Rosemary

The ancient Greeks may have been onto something when they picked fragrant sprigs of rosemary along the Mediterranean shore and offered the herb as a sacrifice to the gods (its Latin name means "dew (ros) of the sea (marinus)"). If any herb could make you immortal, it's this one. Rosemary contains caffeine and rosmarinic acid, both potent anti-inflammatory agents that help fight liver and heart disease. It's also a good source of vitamin E and other natural acids that fight free radicals. So sprinkling rosemary on your favorite dishes not only adds great flavor — it also contributes to a healthy lifestyle.

Buying
Fresh rosemary tends to be superior in flavor to its dried counterpart. When picking out fresh rosemary, make sure the sprigs are a deep sage green. They should be free from yellow or dark spots. While many prefer fresh rosemary, don't count dried rosemary out. The dried form of the herb is great sprinkled over roasted potatoes, added to garlic-infused olive oil, or blended into the batter of baked goods.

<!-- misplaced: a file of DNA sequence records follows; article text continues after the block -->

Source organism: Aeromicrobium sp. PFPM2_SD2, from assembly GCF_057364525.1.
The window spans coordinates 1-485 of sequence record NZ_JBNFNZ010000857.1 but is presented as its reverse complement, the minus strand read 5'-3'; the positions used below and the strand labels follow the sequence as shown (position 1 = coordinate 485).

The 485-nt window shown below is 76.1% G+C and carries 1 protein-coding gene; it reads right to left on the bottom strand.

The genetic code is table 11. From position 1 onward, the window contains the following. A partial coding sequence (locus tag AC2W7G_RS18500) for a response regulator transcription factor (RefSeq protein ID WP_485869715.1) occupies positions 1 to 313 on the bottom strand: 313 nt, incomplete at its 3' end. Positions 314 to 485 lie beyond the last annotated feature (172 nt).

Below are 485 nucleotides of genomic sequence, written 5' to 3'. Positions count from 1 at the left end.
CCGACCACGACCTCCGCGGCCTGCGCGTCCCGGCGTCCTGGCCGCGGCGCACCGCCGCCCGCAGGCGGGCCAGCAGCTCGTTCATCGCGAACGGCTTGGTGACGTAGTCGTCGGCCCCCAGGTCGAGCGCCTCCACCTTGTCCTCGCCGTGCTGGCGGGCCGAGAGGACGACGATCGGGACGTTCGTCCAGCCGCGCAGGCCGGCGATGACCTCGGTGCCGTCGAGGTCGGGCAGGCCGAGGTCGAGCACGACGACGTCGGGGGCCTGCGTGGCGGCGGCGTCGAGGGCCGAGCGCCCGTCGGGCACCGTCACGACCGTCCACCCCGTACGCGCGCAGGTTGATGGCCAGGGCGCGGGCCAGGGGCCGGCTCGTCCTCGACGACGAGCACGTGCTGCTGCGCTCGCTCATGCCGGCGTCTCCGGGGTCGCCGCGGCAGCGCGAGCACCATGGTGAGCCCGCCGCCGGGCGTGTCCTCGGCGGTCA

Storing
Fresh rosemary and dried rosemary require different storing techniques. Leave fresh rosemary in its original packaging and store it in the refrigerator. If something happens to the original packaging, it's fine to wrap the herb in a slightly damp paper towel. Dried rosemary, on the other hand, should be kept in a cool, dark, and dry place in a tightly sealed container, where it will stay fresh for up to six months.

Season-Spanning Flavor
The rosemary plant is a small evergreen shrub, and because it grows year-round, this popular herb is always available to add a fresh note of flavor. Check out the table below to find a variety of rosemary-inspired seasonal recipes.